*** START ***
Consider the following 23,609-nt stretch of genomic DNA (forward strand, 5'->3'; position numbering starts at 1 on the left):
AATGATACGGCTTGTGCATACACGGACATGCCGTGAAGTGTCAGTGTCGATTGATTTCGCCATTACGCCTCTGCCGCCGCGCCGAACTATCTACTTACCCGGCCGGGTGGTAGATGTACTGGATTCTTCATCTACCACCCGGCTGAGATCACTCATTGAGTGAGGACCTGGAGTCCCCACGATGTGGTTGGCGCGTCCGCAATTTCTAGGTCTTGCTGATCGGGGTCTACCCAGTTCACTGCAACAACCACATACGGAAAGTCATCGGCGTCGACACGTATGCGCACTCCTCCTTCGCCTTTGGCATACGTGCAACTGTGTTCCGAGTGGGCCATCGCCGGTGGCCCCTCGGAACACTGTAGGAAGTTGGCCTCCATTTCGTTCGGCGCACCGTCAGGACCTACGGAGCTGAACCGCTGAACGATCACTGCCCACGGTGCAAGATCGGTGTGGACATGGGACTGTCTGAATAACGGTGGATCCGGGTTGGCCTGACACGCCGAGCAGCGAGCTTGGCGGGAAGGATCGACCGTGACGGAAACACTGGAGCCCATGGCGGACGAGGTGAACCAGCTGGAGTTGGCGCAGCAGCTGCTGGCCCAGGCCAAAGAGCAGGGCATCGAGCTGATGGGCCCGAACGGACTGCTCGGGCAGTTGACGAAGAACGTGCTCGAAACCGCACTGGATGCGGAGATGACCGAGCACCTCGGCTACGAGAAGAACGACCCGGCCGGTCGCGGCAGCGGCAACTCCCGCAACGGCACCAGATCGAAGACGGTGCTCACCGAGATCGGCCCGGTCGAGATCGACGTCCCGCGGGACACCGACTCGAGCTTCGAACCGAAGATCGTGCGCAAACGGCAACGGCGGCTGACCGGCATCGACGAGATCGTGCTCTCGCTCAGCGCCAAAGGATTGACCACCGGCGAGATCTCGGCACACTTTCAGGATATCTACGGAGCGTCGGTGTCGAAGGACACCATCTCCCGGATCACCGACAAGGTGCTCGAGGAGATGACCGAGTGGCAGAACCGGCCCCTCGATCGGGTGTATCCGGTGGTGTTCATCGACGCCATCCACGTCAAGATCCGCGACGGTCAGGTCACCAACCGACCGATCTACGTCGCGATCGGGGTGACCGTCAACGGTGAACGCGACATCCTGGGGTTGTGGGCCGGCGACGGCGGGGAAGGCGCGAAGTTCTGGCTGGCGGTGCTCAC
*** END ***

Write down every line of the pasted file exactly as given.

Consider the following 23,609-nt stretch of genomic DNA (forward strand, 5'->3'; position numbering starts at 1 on the left):
AATGATACGGCTTGTGCATACACGGACATGCCGTGAAGTGTCAGTGTCGATTGATTTCGCCATTACGCCTCTGCCGCCGCGCCGAACTATCTACTTACCCGGCCGGGTGGTAGATGTACTGGATTCTTCATCTACCACCCGGCTGAGATCACTCATTGAGTGAGGACCTGGAGTCCCCACGATGTGGTTGGCGCGTCCGCAATTTCTAGGTCTTGCTGATCGGGGTCTACCCAGTTCACTGCAACAACCACATACGGAAAGTCATCGGCGTCGACACGTATGCGCACTCCTCCTTCGCCTTTGGCATACGTGCAACTGTGTTCCGAGTGGGCCATCGCCGGTGGCCCCTCGGAACACTGTAGGAAGTTGGCCTCCATTTCGTTCGGCGCACCGTCAGGACCTACGGAGCTGAACCGCTGAACGATCACTGCCCACGGTGCAAGATCGGTGTGGACATGGGACTGTCTGAATAACGGTGGATCCGGGTTGGCCTGACACGCCGAGCAGCGAGCTTGGCGGGAAGGATCGACCGTGACGGAAACACTGGAGCCCATGGCGGACGAGGTGAACCAGCTGGAGTTGGCGCAGCAGCTGCTGGCCCAGGCCAAAGAGCAGGGCATCGAGCTGATGGGCCCGAACGGACTGCTCGGGCAGTTGACGAAGAACGTGCTCGAAACCGCACTGGATGCGGAGATGACCGAGCACCTCGGCTACGAGAAGAACGACCCGGCCGGTCGCGGCAGCGGCAACTCCCGCAACGGCACCAGATCGAAGACGGTGCTCACCGAGATCGGCCCGGTCGAGATCGACGTCCCGCGGGACACCGACTCGAGCTTCGAACCGAAGATCGTGCGCAAACGGCAACGGCGGCTGACCGGCATCGACGAGATCGTGCTCTCGCTCAGCGCCAAAGGATTGACCACCGGCGAGATCTCGGCACACTTTCAGGATATCTACGGAGCGTCGGTGTCGAAGGACACCATCTCCCGGATCACCGACAAGGTGCTCGAGGAGATGACCGAGTGGCAGAACCGGCCCCTCGATCGGGTGTATCCGGTGGTGTTCATCGACGCCATCCACGTCAAGATCCGCGACGGTCAGGTCACCAACCGACCGATCTACGTCGCGATCGGGGTGACCGTCAACGGTGAACGCGACATCCTGGGGTTGTGGGCCGGCGACGGCGGGGAAGGCGCGAAGTTCTGGCTGGCGGTGCTCAC